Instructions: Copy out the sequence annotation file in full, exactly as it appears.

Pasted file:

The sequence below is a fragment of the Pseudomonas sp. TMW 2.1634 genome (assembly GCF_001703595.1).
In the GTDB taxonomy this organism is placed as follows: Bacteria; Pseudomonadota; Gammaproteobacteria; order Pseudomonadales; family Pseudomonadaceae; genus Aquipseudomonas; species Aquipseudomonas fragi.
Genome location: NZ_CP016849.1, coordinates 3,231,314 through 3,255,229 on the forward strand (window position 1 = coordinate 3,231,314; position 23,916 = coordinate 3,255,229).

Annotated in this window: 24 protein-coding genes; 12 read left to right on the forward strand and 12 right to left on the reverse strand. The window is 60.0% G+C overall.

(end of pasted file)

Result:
The sequence below is a fragment of the Pseudomonas sp. TMW 2.1634 genome (assembly GCF_001703595.1).
In the GTDB taxonomy this organism is placed as follows: Bacteria; Pseudomonadota; Gammaproteobacteria; order Pseudomonadales; family Pseudomonadaceae; genus Aquipseudomonas; species Aquipseudomonas fragi.
Genome location: NZ_CP016849.1, coordinates 3,231,314 through 3,255,229 on the forward strand (window position 1 = coordinate 3,231,314; position 23,916 = coordinate 3,255,229).

Annotated in this window: 24 protein-coding genes; 12 read left to right on the forward strand and 12 right to left on the reverse strand. The window is 60.0% G+C overall.